Sunday, June 21, 2009

Truth Hurts

Angie came up to my office last night. She asked me what I intended to do that evening with respect to Cassie's second lost tooth since Thursday. Basically, she was looking for a plan for that evening's Tooth Fairy (T.F.) activities.
After explaining to Angie what I had in mind, she let me in on the fact that Cassie had been asking her if the Tooth Fairy is real. Angie thinks that honesty is the best policy in these situations. Me, I prefer to lie my ass off. I think that we should let the kids believe as long as possible because once it's gone, it's gone forever.
Our differences in opinion caused a major battle when Angie decided on her own to let Cassie in on the Easter bunny secret. I was livid when she did. The way I look at it is that I only get one shot at this stuff with Cassie and I want to enjoy it for as long as possible. So, even though the Easter Bunny was gone, I still had Santa and the Tooth, I only have Santa.
After Angie told me about Cassie's questions, I called Cassie up to my office. She sat on the bed with me at my desk. I asked her about her questions and I asked her if she REALLY wanted to know the truth. She said she did. I asked her why it mattered and she told me that some of her friends told her the T.F. wasn't real. I asked her again if she REALLY wanted to know, and again she said yes. So, I went against my better judgement and told her the truth - that mommy and daddy were the T.F.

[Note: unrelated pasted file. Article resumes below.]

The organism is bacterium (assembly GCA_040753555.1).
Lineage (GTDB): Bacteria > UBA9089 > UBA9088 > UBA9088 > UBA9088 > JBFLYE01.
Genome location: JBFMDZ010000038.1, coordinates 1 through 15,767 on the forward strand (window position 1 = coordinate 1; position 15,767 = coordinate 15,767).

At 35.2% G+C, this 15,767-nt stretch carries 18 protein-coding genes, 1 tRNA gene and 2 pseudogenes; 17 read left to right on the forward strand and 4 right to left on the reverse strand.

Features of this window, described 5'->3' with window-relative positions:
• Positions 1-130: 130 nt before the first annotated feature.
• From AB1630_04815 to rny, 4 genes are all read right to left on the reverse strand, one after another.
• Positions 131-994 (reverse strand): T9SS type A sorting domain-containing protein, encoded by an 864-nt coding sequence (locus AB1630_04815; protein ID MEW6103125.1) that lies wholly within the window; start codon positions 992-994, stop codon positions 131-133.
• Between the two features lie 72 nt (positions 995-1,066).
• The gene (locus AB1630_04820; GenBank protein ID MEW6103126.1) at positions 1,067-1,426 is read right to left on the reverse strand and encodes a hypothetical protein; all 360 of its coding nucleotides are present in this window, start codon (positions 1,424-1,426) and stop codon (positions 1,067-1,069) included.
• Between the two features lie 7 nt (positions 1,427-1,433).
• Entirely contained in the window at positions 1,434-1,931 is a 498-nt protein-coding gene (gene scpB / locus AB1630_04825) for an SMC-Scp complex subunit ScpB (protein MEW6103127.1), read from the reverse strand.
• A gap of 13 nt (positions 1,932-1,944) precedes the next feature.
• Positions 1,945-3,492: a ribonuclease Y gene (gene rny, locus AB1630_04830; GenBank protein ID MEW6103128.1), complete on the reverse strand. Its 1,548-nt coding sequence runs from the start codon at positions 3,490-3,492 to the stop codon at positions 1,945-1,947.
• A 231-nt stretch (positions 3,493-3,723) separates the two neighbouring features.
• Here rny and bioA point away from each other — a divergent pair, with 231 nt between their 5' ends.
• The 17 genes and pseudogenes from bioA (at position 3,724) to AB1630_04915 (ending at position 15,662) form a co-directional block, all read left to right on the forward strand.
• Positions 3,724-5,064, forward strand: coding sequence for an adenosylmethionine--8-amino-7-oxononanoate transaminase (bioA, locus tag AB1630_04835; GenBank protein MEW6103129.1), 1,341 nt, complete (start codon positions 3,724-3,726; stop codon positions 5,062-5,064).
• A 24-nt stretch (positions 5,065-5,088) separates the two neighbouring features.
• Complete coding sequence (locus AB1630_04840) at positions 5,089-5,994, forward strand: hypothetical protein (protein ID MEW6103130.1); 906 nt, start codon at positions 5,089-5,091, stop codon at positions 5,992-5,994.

She clearly didn't believe what I was saying. Had I thought more quickly, I would have told her that I was only kidding and left it at that...but I didn't, I said it again,
"Mommy and Daddy are the Tooth Fairy"
I felt like a monster...I FEEL like a monster. You should have seen her; she looked like someone that just got punched in the stomach. She asked for proof. I told her about her tooth exchanges, including the one that happened two night previous. She asked to see the teeth. I had the first one in my drawer, so I showed her. By then, the truth was starting to sink in and that is when I made my most serious mistake of the evening.
I told her that now that she knew the truth, that the tooth for cash thing was off the table.
By her reaction, you would have thought that I just told her that her best friend, favorite puppy and Joe Jonas were all just killed in a freak accident. She bawled. Not for a couple of minutes, but for a long while.
It seems that her being upset had nothing to do with the actual demise of the T.F., but with the fact that she wasn't going to get cash money anymore. I tried to console her, but she was having none of, what's a good dad to do? I told her to put her tooth under her pillow and we'll see what happens.
She woke up and the world was all well again. She had $2 more than the day before.
That's the cheapest crisis avoidance fee that I have ever paid, and well worth it. In fact, I think she thinks that last night's revelation was nothing more than a dream. Mom told her that she didn't put the money under there, and I said the same. I told her I passed out and never came downstairs to do it.
So, that $2 not only repaired the hurt that she felt, but I think she may actually believe in old T.F again. We'll see - she's got some more loose teeth.

1 comment:

Anonymous said...

I don't think there's any psychiatrist out there who has clients because they believed in the TF or SClaus for a few years longer. There is something very precious about being a child as long as possible. Like a wise man once said - when it's gone, it's gone